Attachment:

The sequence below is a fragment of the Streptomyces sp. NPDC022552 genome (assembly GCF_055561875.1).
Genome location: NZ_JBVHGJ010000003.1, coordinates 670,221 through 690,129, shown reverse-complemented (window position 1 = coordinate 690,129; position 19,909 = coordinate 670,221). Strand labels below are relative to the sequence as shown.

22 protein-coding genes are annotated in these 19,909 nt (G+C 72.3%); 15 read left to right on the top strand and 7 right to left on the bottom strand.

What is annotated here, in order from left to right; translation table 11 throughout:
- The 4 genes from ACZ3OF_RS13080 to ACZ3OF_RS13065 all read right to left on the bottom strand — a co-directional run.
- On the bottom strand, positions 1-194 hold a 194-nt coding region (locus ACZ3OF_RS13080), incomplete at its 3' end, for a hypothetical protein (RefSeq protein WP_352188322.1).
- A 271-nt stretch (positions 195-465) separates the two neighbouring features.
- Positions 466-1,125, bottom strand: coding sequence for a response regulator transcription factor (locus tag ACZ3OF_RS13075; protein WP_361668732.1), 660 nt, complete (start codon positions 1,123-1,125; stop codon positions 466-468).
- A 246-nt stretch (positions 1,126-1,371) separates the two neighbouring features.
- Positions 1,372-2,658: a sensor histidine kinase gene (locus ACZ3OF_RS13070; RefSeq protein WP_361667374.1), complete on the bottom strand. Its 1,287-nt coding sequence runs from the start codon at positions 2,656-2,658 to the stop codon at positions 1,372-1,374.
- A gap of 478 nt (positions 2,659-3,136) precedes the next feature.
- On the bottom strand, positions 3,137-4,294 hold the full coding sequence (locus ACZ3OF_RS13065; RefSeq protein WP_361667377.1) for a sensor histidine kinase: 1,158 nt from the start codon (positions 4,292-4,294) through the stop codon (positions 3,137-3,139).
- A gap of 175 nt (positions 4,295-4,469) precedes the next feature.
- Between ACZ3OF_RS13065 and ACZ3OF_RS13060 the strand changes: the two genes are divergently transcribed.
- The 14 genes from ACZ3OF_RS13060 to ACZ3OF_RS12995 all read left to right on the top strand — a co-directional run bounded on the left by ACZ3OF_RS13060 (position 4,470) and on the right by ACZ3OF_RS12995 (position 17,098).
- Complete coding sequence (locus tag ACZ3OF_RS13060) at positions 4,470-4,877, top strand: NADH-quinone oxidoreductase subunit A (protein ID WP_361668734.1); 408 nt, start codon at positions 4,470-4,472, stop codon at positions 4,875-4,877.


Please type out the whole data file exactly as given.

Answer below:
The sequence below is a fragment of the Streptomyces sp. NPDC022552 genome (assembly GCF_055561875.1).
Genome location: NZ_JBVHGJ010000003.1, coordinates 670,221 through 690,129, shown reverse-complemented (window position 1 = coordinate 690,129; position 19,909 = coordinate 670,221). Strand labels below are relative to the sequence as shown.

22 protein-coding genes are annotated in these 19,909 nt (G+C 72.3%); 15 read left to right on the top strand and 7 right to left on the bottom strand.

What is annotated here, in order from left to right; translation table 11 throughout:
- The 4 genes from ACZ3OF_RS13080 to ACZ3OF_RS13065 all read right to left on the bottom strand — a co-directional run.
- On the bottom strand, positions 1-194 hold a 194-nt coding region (locus ACZ3OF_RS13080), incomplete at its 3' end, for a hypothetical protein (RefSeq protein WP_352188322.1).
- A 271-nt stretch (positions 195-465) separates the two neighbouring features.
- Positions 466-1,125, bottom strand: coding sequence for a response regulator transcription factor (locus tag ACZ3OF_RS13075; protein WP_361668732.1), 660 nt, complete (start codon positions 1,123-1,125; stop codon positions 466-468).
- A 246-nt stretch (positions 1,126-1,371) separates the two neighbouring features.
- Positions 1,372-2,658: a sensor histidine kinase gene (locus ACZ3OF_RS13070; RefSeq protein WP_361667374.1), complete on the bottom strand. Its 1,287-nt coding sequence runs from the start codon at positions 2,656-2,658 to the stop codon at positions 1,372-1,374.
- A gap of 478 nt (positions 2,659-3,136) precedes the next feature.
- On the bottom strand, positions 3,137-4,294 hold the full coding sequence (locus ACZ3OF_RS13065; RefSeq protein WP_361667377.1) for a sensor histidine kinase: 1,158 nt from the start codon (positions 4,292-4,294) through the stop codon (positions 3,137-3,139).
- A gap of 175 nt (positions 4,295-4,469) precedes the next feature.
- Between ACZ3OF_RS13065 and ACZ3OF_RS13060 the strand changes: the two genes are divergently transcribed.
- The 14 genes from ACZ3OF_RS13060 to ACZ3OF_RS12995 all read left to right on the top strand — a co-directional run bounded on the left by ACZ3OF_RS13060 (position 4,470) and on the right by ACZ3OF_RS12995 (position 17,098).
- Complete coding sequence (locus tag ACZ3OF_RS13060) at positions 4,470-4,877, top strand: NADH-quinone oxidoreductase subunit A (protein ID WP_361668734.1); 408 nt, start codon at positions 4,470-4,472, stop codon at positions 4,875-4,877.